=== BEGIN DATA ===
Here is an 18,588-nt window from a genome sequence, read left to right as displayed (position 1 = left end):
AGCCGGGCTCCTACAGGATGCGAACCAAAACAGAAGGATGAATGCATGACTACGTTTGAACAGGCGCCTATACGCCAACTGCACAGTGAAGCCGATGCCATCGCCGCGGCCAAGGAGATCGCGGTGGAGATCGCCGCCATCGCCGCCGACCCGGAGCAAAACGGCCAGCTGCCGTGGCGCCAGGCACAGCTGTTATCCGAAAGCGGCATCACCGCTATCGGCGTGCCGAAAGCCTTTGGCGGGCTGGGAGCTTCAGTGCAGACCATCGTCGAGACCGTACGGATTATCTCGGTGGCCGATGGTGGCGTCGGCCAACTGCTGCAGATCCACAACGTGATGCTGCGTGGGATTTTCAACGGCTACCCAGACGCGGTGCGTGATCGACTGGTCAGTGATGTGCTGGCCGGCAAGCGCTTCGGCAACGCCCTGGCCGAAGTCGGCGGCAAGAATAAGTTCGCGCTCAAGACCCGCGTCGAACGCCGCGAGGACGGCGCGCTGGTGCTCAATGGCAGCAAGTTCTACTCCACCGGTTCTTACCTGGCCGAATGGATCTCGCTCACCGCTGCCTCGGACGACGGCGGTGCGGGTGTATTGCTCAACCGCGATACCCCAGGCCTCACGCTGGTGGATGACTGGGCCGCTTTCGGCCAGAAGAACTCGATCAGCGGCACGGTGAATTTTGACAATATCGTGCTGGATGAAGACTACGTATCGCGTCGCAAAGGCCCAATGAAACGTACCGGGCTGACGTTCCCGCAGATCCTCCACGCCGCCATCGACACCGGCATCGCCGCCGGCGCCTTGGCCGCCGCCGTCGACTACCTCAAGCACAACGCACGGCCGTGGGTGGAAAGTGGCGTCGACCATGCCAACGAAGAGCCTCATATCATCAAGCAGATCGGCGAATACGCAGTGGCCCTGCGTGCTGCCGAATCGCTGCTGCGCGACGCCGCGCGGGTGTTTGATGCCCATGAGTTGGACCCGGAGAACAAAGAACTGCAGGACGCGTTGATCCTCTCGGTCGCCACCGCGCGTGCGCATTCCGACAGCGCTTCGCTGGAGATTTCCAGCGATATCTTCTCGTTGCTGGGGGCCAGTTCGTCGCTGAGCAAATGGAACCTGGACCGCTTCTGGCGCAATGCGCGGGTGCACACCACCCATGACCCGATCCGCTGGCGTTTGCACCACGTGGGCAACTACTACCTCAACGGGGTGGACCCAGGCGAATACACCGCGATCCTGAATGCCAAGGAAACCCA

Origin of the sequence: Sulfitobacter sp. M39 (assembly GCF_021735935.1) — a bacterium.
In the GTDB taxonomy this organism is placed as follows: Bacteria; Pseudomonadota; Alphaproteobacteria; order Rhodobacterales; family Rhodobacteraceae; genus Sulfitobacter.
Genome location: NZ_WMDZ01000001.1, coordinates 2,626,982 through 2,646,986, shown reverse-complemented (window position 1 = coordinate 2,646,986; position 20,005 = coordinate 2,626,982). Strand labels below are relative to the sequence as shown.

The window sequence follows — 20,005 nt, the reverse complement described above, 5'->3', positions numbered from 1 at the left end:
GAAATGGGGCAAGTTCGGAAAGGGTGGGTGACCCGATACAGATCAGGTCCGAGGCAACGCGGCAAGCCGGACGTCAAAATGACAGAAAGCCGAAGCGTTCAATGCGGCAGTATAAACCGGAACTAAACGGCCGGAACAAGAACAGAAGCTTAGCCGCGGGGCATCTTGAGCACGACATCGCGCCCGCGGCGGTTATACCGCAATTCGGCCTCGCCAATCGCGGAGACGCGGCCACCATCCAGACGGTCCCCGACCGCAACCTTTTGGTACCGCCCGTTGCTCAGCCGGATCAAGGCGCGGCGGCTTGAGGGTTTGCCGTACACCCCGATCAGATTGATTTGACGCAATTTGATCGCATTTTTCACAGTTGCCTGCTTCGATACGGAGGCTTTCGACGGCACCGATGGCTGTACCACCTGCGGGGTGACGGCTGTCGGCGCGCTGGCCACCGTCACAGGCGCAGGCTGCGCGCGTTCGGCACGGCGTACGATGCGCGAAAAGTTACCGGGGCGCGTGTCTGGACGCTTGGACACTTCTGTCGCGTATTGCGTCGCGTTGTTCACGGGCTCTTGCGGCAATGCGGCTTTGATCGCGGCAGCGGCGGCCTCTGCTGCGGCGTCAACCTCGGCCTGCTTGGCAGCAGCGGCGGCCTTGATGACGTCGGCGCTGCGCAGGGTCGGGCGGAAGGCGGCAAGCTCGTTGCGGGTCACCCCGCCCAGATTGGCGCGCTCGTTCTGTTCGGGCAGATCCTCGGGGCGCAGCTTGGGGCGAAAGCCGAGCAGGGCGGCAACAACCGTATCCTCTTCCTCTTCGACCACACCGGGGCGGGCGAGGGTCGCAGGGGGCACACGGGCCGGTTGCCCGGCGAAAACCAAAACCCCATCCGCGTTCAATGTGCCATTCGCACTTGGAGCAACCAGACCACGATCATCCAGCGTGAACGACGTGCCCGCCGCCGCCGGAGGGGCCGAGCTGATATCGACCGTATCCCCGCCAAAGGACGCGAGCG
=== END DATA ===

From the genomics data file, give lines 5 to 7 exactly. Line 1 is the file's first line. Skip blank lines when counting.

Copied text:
Genome location: NZ_WMDZ01000001.1, coordinates 2,626,982 through 2,646,986, shown reverse-complemented (window position 1 = coordinate 2,646,986; position 20,005 = coordinate 2,626,982). Strand labels below are relative to the sequence as shown.

The window sequence follows — 20,005 nt, the reverse complement described above, 5'->3', positions numbered from 1 at the left end:
GAAATGGGGCAAGTTCGGAAAGGGTGGGTGACCCGATACAGATCAGGTCCGAGGCAACGCGGCAAGCCGGACGTCAAAATGACAGAAAGCCGAAGCGTTCAATGCGGCAGTATAAACCGGAACTAAACGGCCGGAACAAGAACAGAAGCTTAGCCGCGGGGCATCTTGAGCACGACATCGCGCCCGCGGCGGTTATACCGCAATTCGGCCTCGCCAATCGCGGAGACGCGGCCACCATCCAGACGGTCCCCGACCGCAACCTTTTGGTACCGCCCGTTGCTCAGCCGGATCAAGGCGCGGCGGCTTGAGGGTTTGCCGTACACCCCGATCAGATTGATTTGACGCAATTTGATCGCATTTTTCACAGTTGCCTGCTTCGATACGGAGGCTTTCGACGGCACCGATGGCTGTACCACCTGCGGGGTGACGGCTGTCGGCGCGCTGGCCACCGTCACAGGCGCAGGCTGCGCGCGTTCGGCACGGCGTACGATGCGCGAAAAGTTACCGGGGCGCGTGTCTGGACGCTTGGACACTTCTGTCGCGTATTGCGTCGCGTTGTTCACGGGCTCTTGCGGCAATGCGGCTTTGATCGCGGCAGCGGCGGCCTCTGCTGCGGCGTCAACCTCGGCCTGCTTGGCAGCAGCGGCGGCCTTGATGACGTCGGCGCTGCGCAGGGTCGGGCGGAAGGCGGCAAGCTCGTTGCGGGTCACCCCGCCCAGATTGGCGCGCTCGTTCTGTTCGGGCAGATCCTCGGGGCGCAGCTTGGGGCGAAAGCCGAGCAGGGCGGCAACAACCGTATCCTCTTCCTCTTCGACCACACCGGGGCGGGCGAGGGTCGCAGGGGGCACACGGGCCGGTTGCCCGGCGAAAACCAAAACCCCATCCGCGTTCAATGTGCCATTCGCACTTGGAGCAACCAGACCACGATCATCCAGCGTGAACGACGTGCCCGCCGCCGCCGGAGGGGCCGAGCTGATATCGACCGTATCCCCGCCAAAGGACGCGAGCG